Throughout this book, whenever I want you to view or edit an XML Schema component in a graphical tree view, I simply ask you to expand the schema element. When you stumble across this instruction, click the tree button next to the indicated component to view it graphically. I refer to the editable, graphical view of an XML Schema simply as Schema Editing view.
In the Schema Editing view (available after you expand a component listed on the Schema Overview page), an XML Schema component is displayed as one or more colored boxes and connecting lines. Elements are displayed as rectangles, and attributes for a selected element are listed in the Attributes window located immediately below the schema diagram (see Figure 4-4). Entity declarations, per se, are not supported in the XML Schema. However, some other XML Schema language constructs discussed later in this chapter can be used in a similar way to entity declarations. An XML Schema component resembles a tree whose branches can be expanded or collapsed in Schema Editing view. Within the Schema Editing view, nodes can be expanded or collapsed by clicking on the plus (+) or minus (–) signs that appear on each side of each compositor. The compositor is the connector that specifies a relationship between parent and child elements.
Figure 4-4 shows the ProductType global complex element. It is a sequence of five elements—Description, Price, Quantity, Ship-Date, and Note. Both Ship-Date, and Note are drawn using broken (dotted) rectangular boarders and connecting lines, signifying that they are optional elements. Also, the Note element is a reference to a global element defined outside the ProductType definition; this is denoted by a little arrow button inside the Note element. By contrast, all other elements are defined locally within the ProductType definition. To navigate back to the Schema Overview page, click the Back button located at the top-left corner of Figure 4-4.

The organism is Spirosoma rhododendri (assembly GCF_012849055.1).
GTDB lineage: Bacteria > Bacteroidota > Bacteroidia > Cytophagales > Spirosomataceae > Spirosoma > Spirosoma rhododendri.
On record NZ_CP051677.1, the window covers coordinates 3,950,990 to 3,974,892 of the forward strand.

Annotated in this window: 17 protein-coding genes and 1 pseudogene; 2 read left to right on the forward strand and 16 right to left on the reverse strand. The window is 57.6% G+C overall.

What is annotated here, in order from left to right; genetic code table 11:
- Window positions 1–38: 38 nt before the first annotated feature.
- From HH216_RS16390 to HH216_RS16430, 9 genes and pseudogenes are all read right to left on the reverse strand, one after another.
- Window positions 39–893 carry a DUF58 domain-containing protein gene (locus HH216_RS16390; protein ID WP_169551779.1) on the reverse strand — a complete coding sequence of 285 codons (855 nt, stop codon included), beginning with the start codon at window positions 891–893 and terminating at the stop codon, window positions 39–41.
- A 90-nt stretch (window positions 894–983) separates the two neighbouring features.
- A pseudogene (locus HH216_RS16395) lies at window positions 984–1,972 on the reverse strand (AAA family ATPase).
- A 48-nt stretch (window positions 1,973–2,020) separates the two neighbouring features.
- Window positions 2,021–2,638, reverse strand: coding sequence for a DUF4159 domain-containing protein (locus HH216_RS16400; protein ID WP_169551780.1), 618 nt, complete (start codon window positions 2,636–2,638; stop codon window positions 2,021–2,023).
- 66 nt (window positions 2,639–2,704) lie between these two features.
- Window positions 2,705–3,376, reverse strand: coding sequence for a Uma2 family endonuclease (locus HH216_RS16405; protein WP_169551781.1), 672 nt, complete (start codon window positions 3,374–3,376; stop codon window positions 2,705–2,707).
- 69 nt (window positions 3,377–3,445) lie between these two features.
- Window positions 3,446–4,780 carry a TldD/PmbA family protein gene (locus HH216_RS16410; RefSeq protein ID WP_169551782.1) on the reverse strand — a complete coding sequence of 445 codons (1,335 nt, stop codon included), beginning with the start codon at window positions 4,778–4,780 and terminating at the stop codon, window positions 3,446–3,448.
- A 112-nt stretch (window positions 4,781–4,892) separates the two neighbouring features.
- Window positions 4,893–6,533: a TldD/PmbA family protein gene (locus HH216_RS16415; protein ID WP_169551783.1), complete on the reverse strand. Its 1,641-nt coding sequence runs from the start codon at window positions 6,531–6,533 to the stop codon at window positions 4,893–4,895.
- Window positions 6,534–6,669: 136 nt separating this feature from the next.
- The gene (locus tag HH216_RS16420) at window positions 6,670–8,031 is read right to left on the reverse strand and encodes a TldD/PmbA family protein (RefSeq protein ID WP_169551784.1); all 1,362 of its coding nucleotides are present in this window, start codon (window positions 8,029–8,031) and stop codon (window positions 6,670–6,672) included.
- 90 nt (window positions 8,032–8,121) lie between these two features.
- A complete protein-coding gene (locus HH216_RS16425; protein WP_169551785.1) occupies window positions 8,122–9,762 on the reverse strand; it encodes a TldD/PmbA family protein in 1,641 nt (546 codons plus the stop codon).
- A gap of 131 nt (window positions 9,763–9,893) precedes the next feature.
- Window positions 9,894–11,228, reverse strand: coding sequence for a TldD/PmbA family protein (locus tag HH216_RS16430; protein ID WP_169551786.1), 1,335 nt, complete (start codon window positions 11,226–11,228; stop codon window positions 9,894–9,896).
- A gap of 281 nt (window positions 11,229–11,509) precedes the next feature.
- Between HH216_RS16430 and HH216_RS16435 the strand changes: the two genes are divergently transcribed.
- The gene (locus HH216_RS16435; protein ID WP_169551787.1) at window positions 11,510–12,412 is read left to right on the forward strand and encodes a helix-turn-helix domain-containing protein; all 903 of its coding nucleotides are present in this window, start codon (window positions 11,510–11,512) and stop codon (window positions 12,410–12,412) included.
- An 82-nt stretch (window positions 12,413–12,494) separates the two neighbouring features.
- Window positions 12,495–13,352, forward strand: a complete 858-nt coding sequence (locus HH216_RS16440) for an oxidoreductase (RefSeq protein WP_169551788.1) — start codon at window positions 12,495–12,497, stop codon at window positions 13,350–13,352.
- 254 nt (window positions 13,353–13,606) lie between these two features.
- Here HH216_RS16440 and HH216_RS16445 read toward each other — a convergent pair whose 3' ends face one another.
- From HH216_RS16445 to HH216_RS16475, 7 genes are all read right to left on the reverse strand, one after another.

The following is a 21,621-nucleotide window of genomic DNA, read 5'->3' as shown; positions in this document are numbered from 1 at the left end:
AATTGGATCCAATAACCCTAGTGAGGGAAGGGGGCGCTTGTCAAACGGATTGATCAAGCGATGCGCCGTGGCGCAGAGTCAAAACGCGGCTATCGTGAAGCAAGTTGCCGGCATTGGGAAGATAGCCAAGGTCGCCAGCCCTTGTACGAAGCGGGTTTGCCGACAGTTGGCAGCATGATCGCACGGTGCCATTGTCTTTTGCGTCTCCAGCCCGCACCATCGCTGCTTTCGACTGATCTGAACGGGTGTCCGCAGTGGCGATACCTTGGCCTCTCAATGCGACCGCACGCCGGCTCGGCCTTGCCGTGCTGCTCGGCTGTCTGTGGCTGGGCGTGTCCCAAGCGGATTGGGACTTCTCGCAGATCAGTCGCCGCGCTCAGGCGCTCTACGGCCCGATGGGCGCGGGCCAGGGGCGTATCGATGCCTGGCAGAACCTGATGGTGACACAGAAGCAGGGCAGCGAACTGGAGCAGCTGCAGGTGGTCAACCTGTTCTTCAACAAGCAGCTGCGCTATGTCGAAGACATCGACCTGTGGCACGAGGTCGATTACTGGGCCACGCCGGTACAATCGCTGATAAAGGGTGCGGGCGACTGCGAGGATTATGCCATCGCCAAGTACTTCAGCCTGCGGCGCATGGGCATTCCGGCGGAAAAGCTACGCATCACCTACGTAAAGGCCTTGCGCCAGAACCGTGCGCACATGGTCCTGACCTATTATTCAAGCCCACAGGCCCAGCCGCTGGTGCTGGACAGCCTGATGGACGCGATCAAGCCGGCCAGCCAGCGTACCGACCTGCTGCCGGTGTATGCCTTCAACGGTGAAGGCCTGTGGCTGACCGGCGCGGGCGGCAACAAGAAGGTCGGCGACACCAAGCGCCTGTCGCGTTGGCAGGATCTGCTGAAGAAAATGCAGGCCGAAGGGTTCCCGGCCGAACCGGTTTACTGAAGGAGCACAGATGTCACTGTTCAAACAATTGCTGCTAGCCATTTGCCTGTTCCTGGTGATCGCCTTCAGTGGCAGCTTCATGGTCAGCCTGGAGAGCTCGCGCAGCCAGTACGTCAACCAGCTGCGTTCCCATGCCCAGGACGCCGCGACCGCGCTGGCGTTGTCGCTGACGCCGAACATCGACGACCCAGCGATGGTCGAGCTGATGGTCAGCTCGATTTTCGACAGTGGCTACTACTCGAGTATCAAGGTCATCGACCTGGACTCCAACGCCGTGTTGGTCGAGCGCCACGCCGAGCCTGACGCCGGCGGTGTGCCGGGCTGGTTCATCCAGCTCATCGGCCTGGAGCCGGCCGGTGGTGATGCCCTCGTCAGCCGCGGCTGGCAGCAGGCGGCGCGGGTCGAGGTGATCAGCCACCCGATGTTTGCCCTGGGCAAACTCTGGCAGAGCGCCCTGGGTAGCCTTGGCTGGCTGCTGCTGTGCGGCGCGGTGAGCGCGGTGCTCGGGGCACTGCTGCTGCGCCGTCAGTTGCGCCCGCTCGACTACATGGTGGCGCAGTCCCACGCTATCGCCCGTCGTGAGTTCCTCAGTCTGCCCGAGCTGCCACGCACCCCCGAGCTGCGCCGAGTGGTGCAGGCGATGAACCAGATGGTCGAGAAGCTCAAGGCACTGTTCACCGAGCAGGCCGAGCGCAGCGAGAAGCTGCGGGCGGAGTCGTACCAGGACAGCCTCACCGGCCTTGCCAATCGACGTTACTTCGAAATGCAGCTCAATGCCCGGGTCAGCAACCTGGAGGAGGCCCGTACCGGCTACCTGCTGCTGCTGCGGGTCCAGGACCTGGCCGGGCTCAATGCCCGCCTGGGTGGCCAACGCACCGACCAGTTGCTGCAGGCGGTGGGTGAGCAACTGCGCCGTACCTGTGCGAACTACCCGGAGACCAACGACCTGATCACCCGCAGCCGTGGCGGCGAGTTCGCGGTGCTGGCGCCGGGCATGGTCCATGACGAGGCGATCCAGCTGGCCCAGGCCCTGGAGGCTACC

Figure 4-4: Viewing the ProductType schema component in the Schema Editing view.
In Figure 4-4, I have configured Schema Editing view to display additional data type information for each element; this is displayed inside their respective element box diagrams. I talk more about changing the Schema Editing view’s configuration later in the chapter. Briefly, you customize the configuration by choosing Schema Design → View Config. The Schema Display Configuration panel appears. There are two possible ways to configure an XML Schema diagram to display additional information:
Click the Predefined button, which will load some default schema display settings (this is what I usually do).
If you want to manually specify exactly what details to show on an XML Schema diagram, click the Add New Entry button (toward the top-left of the panel) and a new row appears. Click the drop-down arrow and choose the kind of information you want to display (type, default, length, and so on). Repeat this until you have added the number of additional details you want to display on the schema diagram; then click OK.
Information about the currently selected element’s attributes (including the attribute’s type and default value) is displayed in the Attribute Overview pane at the bottom of Figure 4-4. The Attribute Overview pane also has buttons for inserting, appending, and deleting attributes for the currently selected element.
The Schema Design view consists of two pages: the Schema Overview page, which is a tabular listing of schema components defined in the current XML Schema, and the Schema Editing page, which is where you graphically edit a schema. To navigate from an XML Schema component viewed in the Schema Editing page back to the Schema Overview page, click the Back button located on the top-left side of the Schema Editing view. Throughout this book, when I ask you to return from the Schema Editing page to the Schema Overview page, simply click the Back button to do so.